Abstract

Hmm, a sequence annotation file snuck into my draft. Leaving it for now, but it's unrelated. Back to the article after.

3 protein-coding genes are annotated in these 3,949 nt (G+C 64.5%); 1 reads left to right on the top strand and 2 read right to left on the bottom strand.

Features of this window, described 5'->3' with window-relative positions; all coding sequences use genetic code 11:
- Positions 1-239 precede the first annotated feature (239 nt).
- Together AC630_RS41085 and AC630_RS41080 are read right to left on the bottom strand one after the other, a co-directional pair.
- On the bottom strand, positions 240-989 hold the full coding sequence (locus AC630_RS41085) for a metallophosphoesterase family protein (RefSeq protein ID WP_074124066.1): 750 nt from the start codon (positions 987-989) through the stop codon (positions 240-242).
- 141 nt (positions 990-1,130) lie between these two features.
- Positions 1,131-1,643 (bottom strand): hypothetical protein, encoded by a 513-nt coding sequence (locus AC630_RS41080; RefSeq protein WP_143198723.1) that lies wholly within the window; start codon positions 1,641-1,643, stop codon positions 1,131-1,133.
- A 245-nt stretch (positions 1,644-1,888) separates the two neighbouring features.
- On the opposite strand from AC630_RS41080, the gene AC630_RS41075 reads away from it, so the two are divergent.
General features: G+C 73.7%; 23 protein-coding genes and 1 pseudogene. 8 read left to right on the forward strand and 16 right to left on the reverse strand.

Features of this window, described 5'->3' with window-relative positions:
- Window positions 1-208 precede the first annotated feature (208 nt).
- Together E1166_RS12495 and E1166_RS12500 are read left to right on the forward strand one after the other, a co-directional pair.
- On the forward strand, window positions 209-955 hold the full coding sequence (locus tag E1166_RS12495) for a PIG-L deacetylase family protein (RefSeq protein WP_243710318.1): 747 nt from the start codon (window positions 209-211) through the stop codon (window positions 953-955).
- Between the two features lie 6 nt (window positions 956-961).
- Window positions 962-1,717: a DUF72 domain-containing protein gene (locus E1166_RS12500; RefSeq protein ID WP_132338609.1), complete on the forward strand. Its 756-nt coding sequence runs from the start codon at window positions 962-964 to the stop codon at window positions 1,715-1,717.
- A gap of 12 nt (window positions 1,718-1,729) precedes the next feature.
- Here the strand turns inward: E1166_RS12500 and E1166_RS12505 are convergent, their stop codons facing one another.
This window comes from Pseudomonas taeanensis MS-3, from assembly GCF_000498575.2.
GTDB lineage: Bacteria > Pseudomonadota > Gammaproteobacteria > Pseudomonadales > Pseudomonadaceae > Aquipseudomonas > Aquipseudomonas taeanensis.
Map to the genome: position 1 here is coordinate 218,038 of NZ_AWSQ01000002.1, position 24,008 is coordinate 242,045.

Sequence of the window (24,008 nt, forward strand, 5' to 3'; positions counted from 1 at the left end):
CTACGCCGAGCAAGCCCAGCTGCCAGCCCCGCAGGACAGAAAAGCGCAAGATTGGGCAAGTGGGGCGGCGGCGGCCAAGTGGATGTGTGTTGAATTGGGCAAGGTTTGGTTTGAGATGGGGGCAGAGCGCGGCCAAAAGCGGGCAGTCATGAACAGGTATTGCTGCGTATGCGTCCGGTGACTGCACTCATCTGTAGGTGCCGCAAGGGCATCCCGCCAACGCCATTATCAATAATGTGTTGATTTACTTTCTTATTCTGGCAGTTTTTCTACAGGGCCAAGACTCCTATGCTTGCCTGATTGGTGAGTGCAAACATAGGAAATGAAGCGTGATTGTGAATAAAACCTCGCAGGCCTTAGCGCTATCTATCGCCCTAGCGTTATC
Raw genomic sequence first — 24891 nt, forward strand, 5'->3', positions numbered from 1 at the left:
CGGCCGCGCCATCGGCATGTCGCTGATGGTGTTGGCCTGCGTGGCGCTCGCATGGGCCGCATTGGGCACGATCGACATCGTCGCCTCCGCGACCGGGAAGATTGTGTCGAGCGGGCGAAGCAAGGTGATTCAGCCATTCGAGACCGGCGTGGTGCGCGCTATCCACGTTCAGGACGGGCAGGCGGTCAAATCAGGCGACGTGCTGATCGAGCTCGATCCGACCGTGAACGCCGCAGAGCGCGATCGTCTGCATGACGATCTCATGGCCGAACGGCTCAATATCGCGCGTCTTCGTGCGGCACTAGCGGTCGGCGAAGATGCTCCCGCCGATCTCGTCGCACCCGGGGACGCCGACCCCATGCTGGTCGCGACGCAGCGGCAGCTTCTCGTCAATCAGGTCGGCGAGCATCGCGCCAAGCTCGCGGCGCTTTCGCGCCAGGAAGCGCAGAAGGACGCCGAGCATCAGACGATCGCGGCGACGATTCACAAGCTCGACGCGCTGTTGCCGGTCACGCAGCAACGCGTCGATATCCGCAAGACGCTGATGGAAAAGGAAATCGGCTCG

Basalt dykes from the regional dyke swarm of the British Palaeogene Igneous Province (BPIP) were emplaced parallel to structural lineaments linking onshore and offshore volcanic edifices. Basalts that underwent minimal interaction with the crust have Mg# 60–75, εNd58c. 8, 206Pb/204Pb c. 17.5, δ18O 5.9 ± 0.3‰, and 87Sr/86Sr <0.7040. Basalts with convex-upwards REE profiles ([La/Sm]N <1; [Sm/Yb]N >1) were generated by limited extents of melting (<10%) in the garnet–spinel transition of the upper mantle. Basalts with LREE-depleted ([La/Sm]N <1) or flat REE profiles require substantial (up to 20%) melting of spinel lherzolite. Modelling of major element compositions and olivine equilibration temperatures indicates that the mantle potential temperature was a maximum of 1530 °C beneath the BPIP at 58–60 Ma. Magmatism occurred at the periphery of a mantle thermal anomaly (proto-Iceland plume; TP ≤ 1560 °C) centred beneath western Greenland. The distribution of BPIP magmas was controlled by extensional tectonism driven by plate boundary forces resulting from plate reorganizations in the northern hemisphere starting at c. 62 Ma. The well-known mildly alkaline lava piles of Skye and Mull represent volcanoes on the flanks of the resulting rift system.

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